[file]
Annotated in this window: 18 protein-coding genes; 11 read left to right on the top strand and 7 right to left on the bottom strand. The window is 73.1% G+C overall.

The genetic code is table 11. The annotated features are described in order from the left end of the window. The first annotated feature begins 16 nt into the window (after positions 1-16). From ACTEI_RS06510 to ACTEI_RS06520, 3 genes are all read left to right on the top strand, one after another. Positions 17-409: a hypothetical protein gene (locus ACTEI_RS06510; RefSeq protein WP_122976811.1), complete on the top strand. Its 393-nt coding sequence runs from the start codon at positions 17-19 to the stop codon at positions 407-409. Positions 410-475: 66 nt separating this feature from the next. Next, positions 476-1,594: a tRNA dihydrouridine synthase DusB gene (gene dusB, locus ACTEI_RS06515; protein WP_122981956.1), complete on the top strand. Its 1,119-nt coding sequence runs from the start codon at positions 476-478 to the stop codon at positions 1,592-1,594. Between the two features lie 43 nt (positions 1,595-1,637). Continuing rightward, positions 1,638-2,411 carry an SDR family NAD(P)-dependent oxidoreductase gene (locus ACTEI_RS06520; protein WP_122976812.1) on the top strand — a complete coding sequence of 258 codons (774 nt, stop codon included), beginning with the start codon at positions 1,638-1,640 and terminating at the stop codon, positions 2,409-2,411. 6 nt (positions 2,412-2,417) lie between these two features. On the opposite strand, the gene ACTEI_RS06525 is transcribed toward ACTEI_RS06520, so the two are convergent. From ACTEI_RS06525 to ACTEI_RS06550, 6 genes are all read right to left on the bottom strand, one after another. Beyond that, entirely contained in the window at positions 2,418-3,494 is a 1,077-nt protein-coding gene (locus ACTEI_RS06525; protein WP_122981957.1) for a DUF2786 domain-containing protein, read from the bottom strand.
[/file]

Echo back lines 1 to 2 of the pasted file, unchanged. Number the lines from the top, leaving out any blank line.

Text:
Annotated in this window: 18 protein-coding genes; 11 read left to right on the top strand and 7 right to left on the bottom strand. The window is 73.1% G+C overall.

The genetic code is table 11. The annotated features are described in order from the left end of the window. The first annotated feature begins 16 nt into the window (after positions 1-16). From ACTEI_RS06510 to ACTEI_RS06520, 3 genes are all read left to right on the top strand, one after another. Positions 17-409: a hypothetical protein gene (locus ACTEI_RS06510; RefSeq protein WP_122976811.1), complete on the top strand. Its 393-nt coding sequence runs from the start codon at positions 17-19 to the stop codon at positions 407-409. Positions 410-475: 66 nt separating this feature from the next. Next, positions 476-1,594: a tRNA dihydrouridine synthase DusB gene (gene dusB, locus ACTEI_RS06515; protein WP_122981956.1), complete on the top strand. Its 1,119-nt coding sequence runs from the start codon at positions 476-478 to the stop codon at positions 1,592-1,594. Between the two features lie 43 nt (positions 1,595-1,637). Continuing rightward, positions 1,638-2,411 carry an SDR family NAD(P)-dependent oxidoreductase gene (locus ACTEI_RS06520; protein WP_122976812.1) on the top strand — a complete coding sequence of 258 codons (774 nt, stop codon included), beginning with the start codon at positions 1,638-1,640 and terminating at the stop codon, positions 2,409-2,411. 6 nt (positions 2,412-2,417) lie between these two features. On the opposite strand, the gene ACTEI_RS06525 is transcribed toward ACTEI_RS06520, so the two are convergent. From ACTEI_RS06525 to ACTEI_RS06550, 6 genes are all read right to left on the bottom strand, one after another. Beyond that, entirely contained in the window at positions 2,418-3,494 is a 1,077-nt protein-coding gene (locus ACTEI_RS06525; protein WP_122981957.1) for a DUF2786 domain-containing protein, read from the bottom strand.